Example Experiences

Follow the list to see examples of different experiences made using different, easy-to-use web tools.

1. Draw directly on the bookmark

Perhaps you see something in your mind when you read. Share this experience with others by drawing directly on one of our bookmarks.

But what if I can't draw?

There are easy graphic design apps that you can use right away, complete with free-to-use images available to help animate your experience. Try out Canva and Piktochart for starters.

Made with Canva. A witch pops out from behind a cauldron. A bat flies by. The words "double double toil and trouble flash" above the witch. This is a quote from Macbeth.

Photo Credits: Nick DeMayo

2. Add some music

Not all experiences with text can be easily drawn. Maybe reading a passage of your favorite book brings a song or some other sound to mind. We recommend finding your sounds with free sites like Soundcloud and laying it over the text with Soundcite by Knight Lab.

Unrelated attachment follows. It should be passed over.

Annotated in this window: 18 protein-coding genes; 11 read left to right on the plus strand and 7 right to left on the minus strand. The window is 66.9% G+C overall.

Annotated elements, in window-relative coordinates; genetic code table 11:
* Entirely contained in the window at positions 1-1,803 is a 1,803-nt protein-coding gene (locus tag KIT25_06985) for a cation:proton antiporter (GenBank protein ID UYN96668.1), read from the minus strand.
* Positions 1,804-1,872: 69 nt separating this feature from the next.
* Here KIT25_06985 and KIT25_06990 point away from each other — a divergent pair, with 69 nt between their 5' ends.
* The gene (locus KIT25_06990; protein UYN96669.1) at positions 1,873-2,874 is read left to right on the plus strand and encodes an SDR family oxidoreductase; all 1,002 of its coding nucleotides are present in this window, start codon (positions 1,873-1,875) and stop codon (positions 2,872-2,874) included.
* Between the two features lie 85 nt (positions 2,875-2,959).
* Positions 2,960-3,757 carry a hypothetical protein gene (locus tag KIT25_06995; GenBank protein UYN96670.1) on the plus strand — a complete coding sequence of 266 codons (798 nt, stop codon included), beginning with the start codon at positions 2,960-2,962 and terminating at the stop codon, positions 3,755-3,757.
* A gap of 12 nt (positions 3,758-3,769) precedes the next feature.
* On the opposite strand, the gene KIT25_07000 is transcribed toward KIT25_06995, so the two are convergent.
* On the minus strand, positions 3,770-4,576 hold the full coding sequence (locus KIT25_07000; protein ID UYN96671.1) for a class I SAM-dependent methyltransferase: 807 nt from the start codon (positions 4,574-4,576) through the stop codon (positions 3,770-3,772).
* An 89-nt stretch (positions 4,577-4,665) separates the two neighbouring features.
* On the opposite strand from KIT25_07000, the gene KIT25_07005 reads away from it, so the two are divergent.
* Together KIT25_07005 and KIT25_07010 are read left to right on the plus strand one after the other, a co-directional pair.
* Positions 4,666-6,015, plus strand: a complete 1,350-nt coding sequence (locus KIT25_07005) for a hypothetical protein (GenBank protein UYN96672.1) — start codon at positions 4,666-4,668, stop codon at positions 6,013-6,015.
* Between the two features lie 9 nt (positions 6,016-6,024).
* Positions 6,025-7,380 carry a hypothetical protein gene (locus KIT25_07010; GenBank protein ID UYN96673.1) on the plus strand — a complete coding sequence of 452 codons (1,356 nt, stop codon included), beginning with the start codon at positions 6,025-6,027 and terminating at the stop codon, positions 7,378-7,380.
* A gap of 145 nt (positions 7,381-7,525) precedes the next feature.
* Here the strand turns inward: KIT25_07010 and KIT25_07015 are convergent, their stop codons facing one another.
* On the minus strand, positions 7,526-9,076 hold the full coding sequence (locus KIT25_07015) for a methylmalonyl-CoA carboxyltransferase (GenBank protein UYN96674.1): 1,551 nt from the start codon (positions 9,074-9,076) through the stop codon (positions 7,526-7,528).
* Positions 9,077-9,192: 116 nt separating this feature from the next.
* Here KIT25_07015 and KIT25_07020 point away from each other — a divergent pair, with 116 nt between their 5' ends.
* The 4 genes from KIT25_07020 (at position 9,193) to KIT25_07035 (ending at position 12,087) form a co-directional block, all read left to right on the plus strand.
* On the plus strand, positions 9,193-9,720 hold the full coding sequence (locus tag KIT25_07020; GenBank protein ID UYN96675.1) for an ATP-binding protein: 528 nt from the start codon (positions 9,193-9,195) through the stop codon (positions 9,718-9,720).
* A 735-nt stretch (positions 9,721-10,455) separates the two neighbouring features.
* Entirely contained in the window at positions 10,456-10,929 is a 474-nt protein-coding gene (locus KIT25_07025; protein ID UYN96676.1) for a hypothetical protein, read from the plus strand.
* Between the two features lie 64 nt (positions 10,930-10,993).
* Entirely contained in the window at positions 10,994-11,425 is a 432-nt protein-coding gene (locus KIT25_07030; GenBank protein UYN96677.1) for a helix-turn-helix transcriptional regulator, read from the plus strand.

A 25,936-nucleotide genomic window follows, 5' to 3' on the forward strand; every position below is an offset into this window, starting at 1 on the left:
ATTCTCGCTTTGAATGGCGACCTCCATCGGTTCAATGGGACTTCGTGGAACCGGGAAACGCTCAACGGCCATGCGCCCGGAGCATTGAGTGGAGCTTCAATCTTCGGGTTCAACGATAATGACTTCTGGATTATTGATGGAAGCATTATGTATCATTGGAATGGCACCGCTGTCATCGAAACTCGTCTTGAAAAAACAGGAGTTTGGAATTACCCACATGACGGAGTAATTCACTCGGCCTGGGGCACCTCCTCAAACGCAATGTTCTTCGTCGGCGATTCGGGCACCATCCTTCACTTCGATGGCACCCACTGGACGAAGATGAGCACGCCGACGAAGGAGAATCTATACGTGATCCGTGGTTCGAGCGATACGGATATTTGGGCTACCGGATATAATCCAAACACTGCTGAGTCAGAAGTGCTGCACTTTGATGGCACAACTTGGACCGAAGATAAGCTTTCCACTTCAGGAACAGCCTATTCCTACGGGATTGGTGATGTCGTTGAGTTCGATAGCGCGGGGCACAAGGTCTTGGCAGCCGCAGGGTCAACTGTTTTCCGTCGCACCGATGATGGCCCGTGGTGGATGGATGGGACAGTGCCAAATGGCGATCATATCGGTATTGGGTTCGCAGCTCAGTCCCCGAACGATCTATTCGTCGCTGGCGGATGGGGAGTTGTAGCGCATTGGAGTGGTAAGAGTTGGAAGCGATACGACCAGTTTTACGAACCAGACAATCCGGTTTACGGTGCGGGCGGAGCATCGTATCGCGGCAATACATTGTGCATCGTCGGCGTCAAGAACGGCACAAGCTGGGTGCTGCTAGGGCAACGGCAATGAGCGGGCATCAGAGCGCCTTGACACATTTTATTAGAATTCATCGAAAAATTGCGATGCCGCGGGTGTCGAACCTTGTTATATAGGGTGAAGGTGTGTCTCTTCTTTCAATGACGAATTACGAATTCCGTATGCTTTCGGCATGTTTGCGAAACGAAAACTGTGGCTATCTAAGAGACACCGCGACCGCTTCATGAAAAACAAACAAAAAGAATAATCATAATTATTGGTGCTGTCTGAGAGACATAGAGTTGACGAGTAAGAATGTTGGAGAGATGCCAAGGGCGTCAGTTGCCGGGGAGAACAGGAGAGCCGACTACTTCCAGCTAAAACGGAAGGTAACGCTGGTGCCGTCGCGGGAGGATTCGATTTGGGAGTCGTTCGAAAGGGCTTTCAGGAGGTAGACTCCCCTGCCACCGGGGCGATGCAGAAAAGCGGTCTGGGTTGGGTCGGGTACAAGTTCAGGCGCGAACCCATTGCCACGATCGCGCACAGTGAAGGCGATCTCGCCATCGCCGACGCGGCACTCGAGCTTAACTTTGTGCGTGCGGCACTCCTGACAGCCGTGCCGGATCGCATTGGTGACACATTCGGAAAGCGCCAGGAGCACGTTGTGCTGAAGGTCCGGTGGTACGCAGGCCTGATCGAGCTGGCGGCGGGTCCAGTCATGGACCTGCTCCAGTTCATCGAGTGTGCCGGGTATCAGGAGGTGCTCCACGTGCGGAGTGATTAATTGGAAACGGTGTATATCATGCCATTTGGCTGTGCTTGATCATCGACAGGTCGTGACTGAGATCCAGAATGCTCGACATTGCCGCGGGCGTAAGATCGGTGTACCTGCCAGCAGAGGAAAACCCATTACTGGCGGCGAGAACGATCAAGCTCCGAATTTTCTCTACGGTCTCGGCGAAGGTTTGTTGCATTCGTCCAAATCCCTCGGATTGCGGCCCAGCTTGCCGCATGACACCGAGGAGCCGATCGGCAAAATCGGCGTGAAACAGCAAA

3. Tell your story

Or, maybe how you experience a book reminds you of a time something happened. We want you to share that story, and we recommend simple and free-to-use video making software such as Lumen5 or another tool by Knight Lab called Juxtapose.

Made with Soundcite. A soundclip of howling wind plays over the text of King Lear: "Blow winds and crack your cheeks!"

Photo Credits: Nick DeMayo

Made with Juxtapose. An image of two roads appears, and a slider moves you to a second image of beautiful tree-lined road in the fall. Above, a quote from Robert Frost's poem "The Road Not Taken": "Two roads diverged in a yellow wood...and that made all the difference."

4. Get creative

With a bookmark, there is unlimited potential for creative responses to your favorite books. Some have even written poetry or made photo essays inspired by a work of literature.

An illustration of a yellow sun shines in the background with clouds barely covering the bottom of the image. In the foreground a poem is written: "Somewhere a wish was rising, / Perhaps from between my laughing lips. / why stop turning and turning / when right can be found with everything." The poem is attributed to Tito Rajarshi Mukhopadhyay.

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